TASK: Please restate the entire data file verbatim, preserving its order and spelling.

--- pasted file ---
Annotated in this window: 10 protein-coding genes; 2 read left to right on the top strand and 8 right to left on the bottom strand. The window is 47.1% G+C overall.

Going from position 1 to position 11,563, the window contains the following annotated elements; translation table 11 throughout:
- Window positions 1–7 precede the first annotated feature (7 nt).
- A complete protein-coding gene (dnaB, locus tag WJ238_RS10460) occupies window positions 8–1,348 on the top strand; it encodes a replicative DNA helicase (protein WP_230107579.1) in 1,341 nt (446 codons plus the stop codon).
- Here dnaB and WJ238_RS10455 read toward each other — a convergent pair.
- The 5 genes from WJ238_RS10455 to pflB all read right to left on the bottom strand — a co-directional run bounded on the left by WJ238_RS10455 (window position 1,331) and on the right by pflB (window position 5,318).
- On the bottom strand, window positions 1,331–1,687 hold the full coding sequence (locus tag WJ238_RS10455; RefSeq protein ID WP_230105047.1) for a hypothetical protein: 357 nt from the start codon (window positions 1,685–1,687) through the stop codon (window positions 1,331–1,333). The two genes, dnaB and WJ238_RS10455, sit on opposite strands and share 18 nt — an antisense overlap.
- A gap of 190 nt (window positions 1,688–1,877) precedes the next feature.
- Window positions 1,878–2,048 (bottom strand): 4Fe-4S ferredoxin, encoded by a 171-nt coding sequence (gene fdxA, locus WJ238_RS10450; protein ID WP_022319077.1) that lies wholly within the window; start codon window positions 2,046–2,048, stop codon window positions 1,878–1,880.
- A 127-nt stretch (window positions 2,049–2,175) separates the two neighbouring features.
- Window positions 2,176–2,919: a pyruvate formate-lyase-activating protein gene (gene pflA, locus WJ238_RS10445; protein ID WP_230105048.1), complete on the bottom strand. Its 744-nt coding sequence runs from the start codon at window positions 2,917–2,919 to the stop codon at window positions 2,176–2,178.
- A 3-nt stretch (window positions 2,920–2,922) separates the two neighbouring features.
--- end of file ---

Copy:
Annotated in this window: 10 protein-coding genes; 2 read left to right on the top strand and 8 right to left on the bottom strand. The window is 47.1% G+C overall.

Going from position 1 to position 11,563, the window contains the following annotated elements; translation table 11 throughout:
- Window positions 1–7 precede the first annotated feature (7 nt).
- A complete protein-coding gene (dnaB, locus tag WJ238_RS10460) occupies window positions 8–1,348 on the top strand; it encodes a replicative DNA helicase (protein WP_230107579.1) in 1,341 nt (446 codons plus the stop codon).
- Here dnaB and WJ238_RS10455 read toward each other — a convergent pair.
- The 5 genes from WJ238_RS10455 to pflB all read right to left on the bottom strand — a co-directional run bounded on the left by WJ238_RS10455 (window position 1,331) and on the right by pflB (window position 5,318).
- On the bottom strand, window positions 1,331–1,687 hold the full coding sequence (locus tag WJ238_RS10455; RefSeq protein ID WP_230105047.1) for a hypothetical protein: 357 nt from the start codon (window positions 1,685–1,687) through the stop codon (window positions 1,331–1,333). The two genes, dnaB and WJ238_RS10455, sit on opposite strands and share 18 nt — an antisense overlap.
- A gap of 190 nt (window positions 1,688–1,877) precedes the next feature.
- Window positions 1,878–2,048 (bottom strand): 4Fe-4S ferredoxin, encoded by a 171-nt coding sequence (gene fdxA, locus WJ238_RS10450; protein ID WP_022319077.1) that lies wholly within the window; start codon window positions 2,046–2,048, stop codon window positions 1,878–1,880.
- A 127-nt stretch (window positions 2,049–2,175) separates the two neighbouring features.
- Window positions 2,176–2,919: a pyruvate formate-lyase-activating protein gene (gene pflA, locus WJ238_RS10445; protein ID WP_230105048.1), complete on the bottom strand. Its 744-nt coding sequence runs from the start codon at window positions 2,917–2,919 to the stop codon at window positions 2,176–2,178.
- A 3-nt stretch (window positions 2,920–2,922) separates the two neighbouring features.